A while ago I was listening a history podcast that referenced something called the Four Pillars of Womanhood that I hadn’t heard of before. I did a little digging to find out more. Apparently, from 1820-1860, the role of women was viewed as encompassed by these four pillars. Women who did not possess these qualities were vilified as unnatural and undesirable mates. Given how closely they track with some current views of women in the Church, I was intrigued and simultaneously horrified. Let’s take a closer look at these Four Pillars and see if they are a relic of the past or if they are still seen as relevant in today’s Church.

Historian Barbara Welter explains that these pillars arose to define a role for women that complemented the masculine role that emerged as a result of the rise of industrial capitalism which took men away from the homestead, out of the agricultural life, and into the cities where long hours became the norm. These shifts saw the emergence of a new middle class in which husbands worked as lawyers, office workers, factory managers, merchants, teachers, physicians, etc. Increasingly, these middle class families began to see themselves as the backbone of society.

Women were encouraged to focus on these four “virtues” in response to these new social trends:

  • Piety
  • Purity
  • Submissiveness
  • Domesticity

Piety

Let’s start with the role of religion which was seen as a particularly important pursuit for women (as opposed to men). Religion had a few benefits for women who were left to handle domestic affairs while men’s jobs took them away from the home. It gave women a non-threatening place to exercise their social skills, one that wouldn’t encourage them to question the status quo or to develop their own ideas. It would also encourage women to exert a moral influence over the household, particularly the children and other members of the household. Religion and piety would reduce strife and selfishness when women were without the support and resources their husbands used to provide when they were more present.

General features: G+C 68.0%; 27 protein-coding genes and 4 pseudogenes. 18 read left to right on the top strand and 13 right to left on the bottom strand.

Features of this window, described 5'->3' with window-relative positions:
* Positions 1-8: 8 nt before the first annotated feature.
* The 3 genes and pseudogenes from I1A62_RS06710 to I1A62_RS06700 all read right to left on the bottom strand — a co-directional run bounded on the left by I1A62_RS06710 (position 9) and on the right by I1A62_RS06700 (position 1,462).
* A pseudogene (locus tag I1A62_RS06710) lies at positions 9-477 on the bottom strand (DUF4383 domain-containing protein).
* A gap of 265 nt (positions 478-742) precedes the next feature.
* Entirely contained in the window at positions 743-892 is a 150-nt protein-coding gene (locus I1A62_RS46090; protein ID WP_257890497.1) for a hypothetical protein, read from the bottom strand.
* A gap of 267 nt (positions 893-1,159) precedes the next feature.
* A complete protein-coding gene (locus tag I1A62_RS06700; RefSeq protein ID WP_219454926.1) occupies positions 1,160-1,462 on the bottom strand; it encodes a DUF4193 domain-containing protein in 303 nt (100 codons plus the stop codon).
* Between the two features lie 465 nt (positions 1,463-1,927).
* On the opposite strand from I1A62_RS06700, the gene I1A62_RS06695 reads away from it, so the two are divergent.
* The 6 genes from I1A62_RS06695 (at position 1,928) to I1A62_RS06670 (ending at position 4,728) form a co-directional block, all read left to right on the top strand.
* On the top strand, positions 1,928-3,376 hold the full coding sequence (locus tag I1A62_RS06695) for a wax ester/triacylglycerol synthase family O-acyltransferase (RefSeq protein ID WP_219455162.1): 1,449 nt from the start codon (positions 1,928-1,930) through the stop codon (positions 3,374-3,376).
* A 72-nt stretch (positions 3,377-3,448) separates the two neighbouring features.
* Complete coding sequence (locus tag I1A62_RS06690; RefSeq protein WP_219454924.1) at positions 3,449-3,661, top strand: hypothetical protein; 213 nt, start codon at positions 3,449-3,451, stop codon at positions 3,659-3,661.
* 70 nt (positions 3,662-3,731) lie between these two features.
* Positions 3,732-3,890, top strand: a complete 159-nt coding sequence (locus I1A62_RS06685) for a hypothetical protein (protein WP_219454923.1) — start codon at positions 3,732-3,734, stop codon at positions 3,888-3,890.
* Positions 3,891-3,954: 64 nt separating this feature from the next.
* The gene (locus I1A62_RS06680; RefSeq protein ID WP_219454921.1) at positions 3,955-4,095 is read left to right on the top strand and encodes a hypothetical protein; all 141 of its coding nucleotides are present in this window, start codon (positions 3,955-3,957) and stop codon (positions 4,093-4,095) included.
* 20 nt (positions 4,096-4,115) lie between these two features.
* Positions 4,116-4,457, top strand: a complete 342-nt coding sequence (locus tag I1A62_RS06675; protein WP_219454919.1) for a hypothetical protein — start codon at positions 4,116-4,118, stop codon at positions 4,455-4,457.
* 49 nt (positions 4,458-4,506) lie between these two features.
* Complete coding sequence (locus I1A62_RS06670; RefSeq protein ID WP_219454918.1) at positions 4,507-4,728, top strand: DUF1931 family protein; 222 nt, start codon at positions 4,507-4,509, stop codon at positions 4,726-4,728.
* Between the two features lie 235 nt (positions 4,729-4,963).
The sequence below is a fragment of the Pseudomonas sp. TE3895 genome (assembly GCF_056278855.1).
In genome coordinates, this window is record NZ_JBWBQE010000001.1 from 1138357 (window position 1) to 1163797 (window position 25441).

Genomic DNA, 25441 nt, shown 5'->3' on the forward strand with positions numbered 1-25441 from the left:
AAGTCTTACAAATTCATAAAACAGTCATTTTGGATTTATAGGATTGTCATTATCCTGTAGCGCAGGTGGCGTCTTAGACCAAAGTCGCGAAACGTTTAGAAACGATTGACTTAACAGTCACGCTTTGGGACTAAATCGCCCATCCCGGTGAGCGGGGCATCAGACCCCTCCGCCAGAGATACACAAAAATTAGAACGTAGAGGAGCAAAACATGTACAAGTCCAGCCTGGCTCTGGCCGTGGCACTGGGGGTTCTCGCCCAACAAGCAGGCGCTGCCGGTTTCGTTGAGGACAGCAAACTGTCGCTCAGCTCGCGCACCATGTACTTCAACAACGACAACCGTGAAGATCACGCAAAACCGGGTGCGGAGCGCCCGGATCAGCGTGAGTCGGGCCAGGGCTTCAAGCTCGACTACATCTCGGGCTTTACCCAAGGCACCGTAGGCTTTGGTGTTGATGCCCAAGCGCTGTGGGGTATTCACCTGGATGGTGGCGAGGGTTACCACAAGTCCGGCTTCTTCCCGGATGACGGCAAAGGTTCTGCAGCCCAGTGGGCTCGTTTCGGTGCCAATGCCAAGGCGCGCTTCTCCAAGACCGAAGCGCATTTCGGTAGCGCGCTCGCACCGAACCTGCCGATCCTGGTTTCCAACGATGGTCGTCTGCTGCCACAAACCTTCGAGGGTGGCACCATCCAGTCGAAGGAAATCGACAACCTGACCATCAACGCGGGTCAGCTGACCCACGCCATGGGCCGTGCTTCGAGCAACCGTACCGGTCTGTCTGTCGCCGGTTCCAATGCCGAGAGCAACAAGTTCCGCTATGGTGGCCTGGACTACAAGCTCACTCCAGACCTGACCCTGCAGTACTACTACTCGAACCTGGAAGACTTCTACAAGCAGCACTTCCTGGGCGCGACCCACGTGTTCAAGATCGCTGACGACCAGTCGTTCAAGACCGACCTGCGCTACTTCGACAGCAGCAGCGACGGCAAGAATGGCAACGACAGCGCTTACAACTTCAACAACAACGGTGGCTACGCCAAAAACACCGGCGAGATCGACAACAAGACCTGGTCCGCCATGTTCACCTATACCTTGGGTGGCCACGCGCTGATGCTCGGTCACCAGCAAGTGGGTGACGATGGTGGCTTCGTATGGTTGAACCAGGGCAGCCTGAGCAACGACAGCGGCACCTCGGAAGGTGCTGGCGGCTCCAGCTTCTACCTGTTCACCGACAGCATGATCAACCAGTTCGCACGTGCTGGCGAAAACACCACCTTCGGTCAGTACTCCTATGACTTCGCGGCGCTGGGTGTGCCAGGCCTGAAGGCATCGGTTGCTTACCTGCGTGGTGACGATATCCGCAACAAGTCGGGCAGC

“Religion is exactly what a woman needs, for it gives her that dignity that best suits her dependence.” Caleb Atwater, Esq.

“Religion is just what a woman needs. Without it she is ever restless and unhappy…” Mrs. John Sanford

Karl Marx observed that religion was the opiate of the masses. It was a particularly effective tranquilizer for women who wanted to see their activities as social and meaningful, but whose access to social power structures was being curtailed at this time. Participating in government or other civic areas was seen as a pathway out of the domestic sphere, something to be feared as it would leave vacant the spaces men had already vacated. Women were particularly cautioned against academic pursuits that would fill their heads with thoughts rather than prayer:

“the greater the intellectual force, the greater and more fatal the errors into which women fall who wander from the Rock of Salvation…” Sarah Joseph Hale

Purity

When the cat’s away, the mice will play. And when the husband’s off working, the postman rings twice. There’s nothing quite so unsettling to these “modern” men as the insecurity of paternity.

Women’s magazines warned that women who were unfaithful to their husbands or had “loose morals” would suffer madness or even death as a result. While “true” women were urged to protect their virtue, men were deemed more sensual, and women were cautioned that men would be unable to keep themselves from attempting to assault the virtue of women. It became the responsibility of women (despite their smaller physical size) to prevent men from fulfilling their carnal lusts or suffer the consequences. If a woman failed to rebuff a man’s sexual overtures, she could expect the worst possible outcomes:

“You will be left in silent sadness to bewail your credulity, imbecility, duplicity, and premature prostitution.” Thomas Branagan in The Excellency of the Female Character Vindicated

If she was successful in rejecting male seduction, however, she would be revered and respected by her potential assaulter as the preserver of virtue. Obviously, I can’t tell you how many Thank You cards I received in high school for all the advances I rebuffed! While men were in charge of most things, women were in charge of keeping their husbands’ carnal desires under control.

“The man bears rule over his wife’s person and conduct. She bears rule over his inclinations: he governs by law; she by persuasion…The empire of women is the empire of softness, her commands are caresses, her menaces are tears.” A popular women’s magazine of the period. I threw up a little in my mouth.